Counting Guns and Murders Doesn’t Add Up

As gun control activists claim that Americans own too many guns, what they don’t acknowledge is that the number of gun-related murders fell by more than half as the number of guns more than doubled:

Banning firearms and taking guns and ammunition off store shelves may have great virtue-signaling value, but they aren’t serious solutions to gun violence.

In an InsideSources commentary published by major media outlets including New York Newsday and the Adrian Daily Telegram, National Center President David A. Ridenour points out an uncomfortable truth for gun critics that is absent from most discussions: “Americans are generally more inclined to commit murder.”

Guns are obviously not the only thing used to commit murders. Knives, hammers and fists are also commonly used. And homicides without guns also occur in the United States in greater numbers than most other “high income” countries. David notes:

Contrary to the claims of the gun control lobby, the correlation between the number of firearms and gun homicides is weak and possibly negative.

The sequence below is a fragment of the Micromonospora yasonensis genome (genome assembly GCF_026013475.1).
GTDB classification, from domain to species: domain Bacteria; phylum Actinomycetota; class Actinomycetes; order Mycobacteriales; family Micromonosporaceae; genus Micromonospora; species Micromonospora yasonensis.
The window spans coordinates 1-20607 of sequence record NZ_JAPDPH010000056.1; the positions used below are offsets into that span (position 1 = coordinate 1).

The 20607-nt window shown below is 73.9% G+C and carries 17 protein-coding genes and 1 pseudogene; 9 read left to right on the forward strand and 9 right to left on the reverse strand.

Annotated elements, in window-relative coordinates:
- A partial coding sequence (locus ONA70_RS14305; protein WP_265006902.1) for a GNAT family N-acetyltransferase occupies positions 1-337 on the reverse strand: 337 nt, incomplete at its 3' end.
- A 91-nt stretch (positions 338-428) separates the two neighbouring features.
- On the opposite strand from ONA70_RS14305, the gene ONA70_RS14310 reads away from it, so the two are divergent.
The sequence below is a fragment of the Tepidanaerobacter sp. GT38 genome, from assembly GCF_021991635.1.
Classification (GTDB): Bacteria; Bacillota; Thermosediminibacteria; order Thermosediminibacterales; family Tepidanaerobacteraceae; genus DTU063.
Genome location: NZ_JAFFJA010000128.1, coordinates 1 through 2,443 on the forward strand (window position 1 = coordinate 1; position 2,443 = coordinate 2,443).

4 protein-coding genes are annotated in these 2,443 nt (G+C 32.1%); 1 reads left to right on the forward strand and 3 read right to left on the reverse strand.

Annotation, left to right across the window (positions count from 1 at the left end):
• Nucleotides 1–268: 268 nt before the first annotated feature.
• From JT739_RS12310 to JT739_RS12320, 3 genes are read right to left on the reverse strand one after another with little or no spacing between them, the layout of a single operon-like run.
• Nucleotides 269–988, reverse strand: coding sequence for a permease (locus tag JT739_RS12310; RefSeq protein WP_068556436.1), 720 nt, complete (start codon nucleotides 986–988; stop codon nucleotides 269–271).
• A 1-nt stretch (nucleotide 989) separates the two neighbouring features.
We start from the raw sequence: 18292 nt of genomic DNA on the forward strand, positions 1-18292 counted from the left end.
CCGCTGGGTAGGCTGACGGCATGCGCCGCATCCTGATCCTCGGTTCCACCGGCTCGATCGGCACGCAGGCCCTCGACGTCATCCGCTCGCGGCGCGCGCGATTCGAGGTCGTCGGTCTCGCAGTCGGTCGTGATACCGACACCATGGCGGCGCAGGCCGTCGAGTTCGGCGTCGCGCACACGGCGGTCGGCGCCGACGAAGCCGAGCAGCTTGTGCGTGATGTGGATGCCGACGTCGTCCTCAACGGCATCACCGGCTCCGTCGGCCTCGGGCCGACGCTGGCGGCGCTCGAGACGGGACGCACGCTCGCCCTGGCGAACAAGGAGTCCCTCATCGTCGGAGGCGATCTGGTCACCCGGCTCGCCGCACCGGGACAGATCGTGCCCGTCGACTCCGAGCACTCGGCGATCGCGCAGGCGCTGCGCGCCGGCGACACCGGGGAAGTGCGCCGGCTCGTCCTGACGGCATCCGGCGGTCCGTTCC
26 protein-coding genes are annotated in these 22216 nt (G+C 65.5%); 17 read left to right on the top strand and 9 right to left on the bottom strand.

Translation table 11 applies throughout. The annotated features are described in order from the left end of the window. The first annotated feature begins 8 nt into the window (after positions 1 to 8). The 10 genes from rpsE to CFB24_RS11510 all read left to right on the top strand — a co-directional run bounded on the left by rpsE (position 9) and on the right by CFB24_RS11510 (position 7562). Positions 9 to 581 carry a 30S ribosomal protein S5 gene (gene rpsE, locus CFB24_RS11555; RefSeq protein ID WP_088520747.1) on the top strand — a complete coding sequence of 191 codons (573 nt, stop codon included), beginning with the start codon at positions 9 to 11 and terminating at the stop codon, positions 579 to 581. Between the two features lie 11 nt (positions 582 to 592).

But it’s not that America is like the violent chaos portrayed in “The Purge” movies. According to the Centers for Disease Control and Prevention, approximately 60 percent of gun-related murders are due to just three things: gang activity, substance abuse and mental illness.

David explains:

If we’re to make meaningful progress in reducing gun homicides, we need to start addressing these underlying causes of violent behavior.

“It’s time to put American lives before politics,” he writes. “Serious solutions to gun violence” require “end[ing] the incessant debate over the number of firearms” that can be found across America.

To read all of David’s commentary — “Restricting Guns Won’t Solve Gun Violence” — at the Newsday website, click here.

The National Center for Public Policy Research is a communications and research foundation supportive of a strong national defense and dedicated to providing free market solutions to today’s public policy problems. We believe that the principles of a free market, individual liberty and personal responsibility provide the greatest hope for meeting the challenges facing America in the 21st century.